Understanding the Effects of Leaky Pipes
Many people fail to understand how destructive even the smallest plumbing leak can be. While casual observation may reveal nothing more than a few insignificant drops slowly oozing out of a solder joint or perhaps a random drip of water hanging from a faucet, these tiny droplets add up to gallons per day. This constant leak can create the conditions necessary for serious damage to your home.
Rust Never Sleeps
A concept to remember is that small leaks nibble away at the edges around the leak and make it bigger. Hoping that it will go away all by itself is not a smart or possible strategy. Chances are, the leak will grow over time. It may gradually get bigger, or it may stay the same for a long time and then burst out in a huge wave at the most inconvenient time possible once rust has weakened a pipe enough to make this happen.
Rust Makes Rot
The effect of a continued leak keeping things constantly damp. Damp surfaces inside wooden cabinets gradually create avenues for water to get inside the grain of the wood and turn once-stout structures into fragile sawdust-like materials that can crumble as soon as any extra pressure is applied. According to Amyotte’s Plumbing & Heating, once sufficient decay has occurred, the rot can travel even further downward and start having an effect on the flooring underneath.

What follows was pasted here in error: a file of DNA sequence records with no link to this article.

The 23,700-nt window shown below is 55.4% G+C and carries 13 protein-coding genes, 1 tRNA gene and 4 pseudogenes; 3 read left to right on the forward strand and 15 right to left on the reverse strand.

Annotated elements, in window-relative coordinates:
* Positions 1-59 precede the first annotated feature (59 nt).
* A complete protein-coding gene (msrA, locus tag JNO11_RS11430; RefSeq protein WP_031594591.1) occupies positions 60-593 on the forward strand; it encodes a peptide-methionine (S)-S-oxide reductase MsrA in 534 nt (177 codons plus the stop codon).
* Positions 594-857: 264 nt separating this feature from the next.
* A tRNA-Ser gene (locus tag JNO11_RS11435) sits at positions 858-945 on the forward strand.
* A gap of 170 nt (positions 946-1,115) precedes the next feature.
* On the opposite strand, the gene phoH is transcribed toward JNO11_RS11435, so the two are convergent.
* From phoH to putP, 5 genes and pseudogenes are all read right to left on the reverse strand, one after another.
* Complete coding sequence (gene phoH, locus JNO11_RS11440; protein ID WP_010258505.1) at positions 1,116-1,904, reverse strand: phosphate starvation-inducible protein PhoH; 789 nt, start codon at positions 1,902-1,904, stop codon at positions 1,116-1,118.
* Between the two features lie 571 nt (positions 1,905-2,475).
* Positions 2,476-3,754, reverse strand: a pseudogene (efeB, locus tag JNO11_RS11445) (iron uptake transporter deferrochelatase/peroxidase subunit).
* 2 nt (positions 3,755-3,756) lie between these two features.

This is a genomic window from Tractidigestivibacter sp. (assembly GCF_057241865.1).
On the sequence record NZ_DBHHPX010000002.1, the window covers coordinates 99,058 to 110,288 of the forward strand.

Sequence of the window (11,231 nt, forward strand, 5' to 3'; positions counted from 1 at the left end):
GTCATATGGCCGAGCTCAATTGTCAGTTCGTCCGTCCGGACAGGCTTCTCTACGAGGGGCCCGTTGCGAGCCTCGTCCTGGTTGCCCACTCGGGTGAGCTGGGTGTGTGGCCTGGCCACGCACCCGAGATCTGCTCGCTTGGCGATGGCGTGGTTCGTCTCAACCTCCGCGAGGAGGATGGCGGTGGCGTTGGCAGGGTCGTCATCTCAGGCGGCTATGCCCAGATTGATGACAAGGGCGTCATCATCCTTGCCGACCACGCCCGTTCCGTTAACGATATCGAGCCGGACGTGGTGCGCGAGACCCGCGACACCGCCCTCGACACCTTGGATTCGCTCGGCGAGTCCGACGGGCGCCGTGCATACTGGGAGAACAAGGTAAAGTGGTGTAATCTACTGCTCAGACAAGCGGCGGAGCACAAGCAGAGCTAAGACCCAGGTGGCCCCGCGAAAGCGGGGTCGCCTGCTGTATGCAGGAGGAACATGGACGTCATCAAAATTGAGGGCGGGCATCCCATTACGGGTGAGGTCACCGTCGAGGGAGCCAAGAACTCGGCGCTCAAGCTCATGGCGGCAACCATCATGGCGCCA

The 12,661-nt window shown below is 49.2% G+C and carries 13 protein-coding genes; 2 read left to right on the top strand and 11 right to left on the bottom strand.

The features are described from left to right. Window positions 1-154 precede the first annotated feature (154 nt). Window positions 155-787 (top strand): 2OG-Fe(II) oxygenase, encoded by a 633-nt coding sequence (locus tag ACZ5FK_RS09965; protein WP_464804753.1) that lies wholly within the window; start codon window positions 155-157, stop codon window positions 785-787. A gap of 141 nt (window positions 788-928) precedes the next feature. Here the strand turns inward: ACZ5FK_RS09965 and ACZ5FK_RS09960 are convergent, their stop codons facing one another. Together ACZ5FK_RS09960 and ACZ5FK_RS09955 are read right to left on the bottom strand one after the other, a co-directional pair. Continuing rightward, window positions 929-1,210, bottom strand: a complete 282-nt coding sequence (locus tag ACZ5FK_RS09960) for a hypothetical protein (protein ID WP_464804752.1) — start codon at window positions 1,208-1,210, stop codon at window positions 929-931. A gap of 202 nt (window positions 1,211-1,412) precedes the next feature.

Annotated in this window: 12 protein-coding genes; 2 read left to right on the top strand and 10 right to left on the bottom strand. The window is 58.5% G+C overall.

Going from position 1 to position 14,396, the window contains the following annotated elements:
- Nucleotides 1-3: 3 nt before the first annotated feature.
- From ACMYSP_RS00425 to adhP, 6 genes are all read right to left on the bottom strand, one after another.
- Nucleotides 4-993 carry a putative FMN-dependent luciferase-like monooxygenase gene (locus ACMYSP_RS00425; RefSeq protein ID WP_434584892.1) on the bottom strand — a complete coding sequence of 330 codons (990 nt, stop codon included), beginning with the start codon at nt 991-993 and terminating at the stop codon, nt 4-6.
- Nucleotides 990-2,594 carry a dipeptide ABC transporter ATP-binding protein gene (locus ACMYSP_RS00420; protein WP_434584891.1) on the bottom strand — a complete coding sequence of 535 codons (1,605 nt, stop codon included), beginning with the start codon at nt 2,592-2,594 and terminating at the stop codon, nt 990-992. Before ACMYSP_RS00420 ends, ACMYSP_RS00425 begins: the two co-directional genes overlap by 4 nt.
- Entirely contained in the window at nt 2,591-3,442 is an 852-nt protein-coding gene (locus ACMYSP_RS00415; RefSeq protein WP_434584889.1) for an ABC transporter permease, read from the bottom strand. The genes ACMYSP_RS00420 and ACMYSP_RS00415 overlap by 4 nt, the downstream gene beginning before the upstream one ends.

Rot Makes Holes
If allowed to go on long enough, small leaks eventually create large, rot-induced holes in cabinets and floors. This can allow moisture into the lower spaces of the house, where sunlight never reaches to dry it out. It is in these areas that mold can grow and eventually make a home entirely uninhabitable. Even if mold does not grow, wet surfaces can moisten the concrete foundation. If this stays constantly wet, the moisture can seep all the way through and start affecting the fill dirt surrounding the home. If soil conditions are not perfect, wet dirt can expand and heave, eventually crushing the foundation walls of the structure.
Even the Good News Is Bad
Of course not all leaks are inside the walls or cabinetry. Faucet leaks can drip into sink and tub basins. While these leaks take much, much longer to have any lasting effect on the physical safety of the house, they are quick to cause permanent stains. Given the high cost of water these days, any leak adds a surprising amount of money to your utility bills before visible damage is done.
The potential for constant, slow leaks to cause extremely costly damage to the house or threaten the health and safety of the inhabitants is what really makes those little leaks so devastating.
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